It is competitive and antagonistic by design, and in order to support this role designation, certain information has to be spun in a certain way — a hero has no bad qualities, while a villain has no redeeming qualities. There is no logical reason why one tragedy trumps another. There is need for competitive narratives as we have multiple deaths that are interconnected. The biggest problem with studying the Phagan Murder is precisely that there are many societal problems that all collide in one case, but are ignored. Had there been focus on multiple issues, Frank may not have been murdered in the first place as people were encouraged to focus on The One.
What we do not see is matriarchal narratives where an Us Versus Them dynamic is not used. We have different people with different wants and needs. We get to understand all players, and do not weigh their actions to create a pecking order.
Let the facts speak for themselves without trying to rig the perceptual outcome. We do not talk in terms of roles: no hero, villain, or victim. There is no drive to deify or demonize. We give a full account of the players. Their facts.
And when we rely on facts and not narrative, we have a thirst for more facts, not filler.
We can use an epistolary style of just putting out the raw data, and then a picture merges; or more accurately, several intersecting pictures emerge at once. We see hidden connections, and we can draw realistic conclusions without the melodrama.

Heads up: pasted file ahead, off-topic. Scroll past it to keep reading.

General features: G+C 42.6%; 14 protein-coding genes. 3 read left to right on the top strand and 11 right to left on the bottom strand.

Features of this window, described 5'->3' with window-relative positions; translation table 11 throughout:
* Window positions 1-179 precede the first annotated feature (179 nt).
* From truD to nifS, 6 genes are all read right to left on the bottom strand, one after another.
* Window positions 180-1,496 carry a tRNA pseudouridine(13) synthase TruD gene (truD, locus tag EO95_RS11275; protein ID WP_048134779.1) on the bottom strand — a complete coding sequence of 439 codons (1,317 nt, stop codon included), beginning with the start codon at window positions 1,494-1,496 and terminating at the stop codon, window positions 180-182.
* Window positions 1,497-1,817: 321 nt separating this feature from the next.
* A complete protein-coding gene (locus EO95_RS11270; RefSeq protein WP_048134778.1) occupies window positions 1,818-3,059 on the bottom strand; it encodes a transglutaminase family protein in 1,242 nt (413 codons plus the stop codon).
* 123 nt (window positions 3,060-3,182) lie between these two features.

If any event warranted a matriarchal method of conveying information, it was the murder of Mary Phagan.
How did these lives intersect with one another until it resulted in the rape and murder of a thirteen year-old girl.
The primer of the Mary Phagan murder.
The basics of this case are horrific, but to be clinical, Mary Phagan was a child labourer who was murdered on April 26, 1913. Her father died, and she was forced to work in a pencil factory in Atlanta, Georgia. Child labour was common back then in the US. This would not be a fun job or an easy job. Prospects for anyone working there would be dim. Because the workforce skews toward children, ideas of unionization and the like are not likely to happen. These children need to support their families. This is life and death, and as bad as this situation is, it is preferable to not working. Social supports are nonexistent. There is no social media.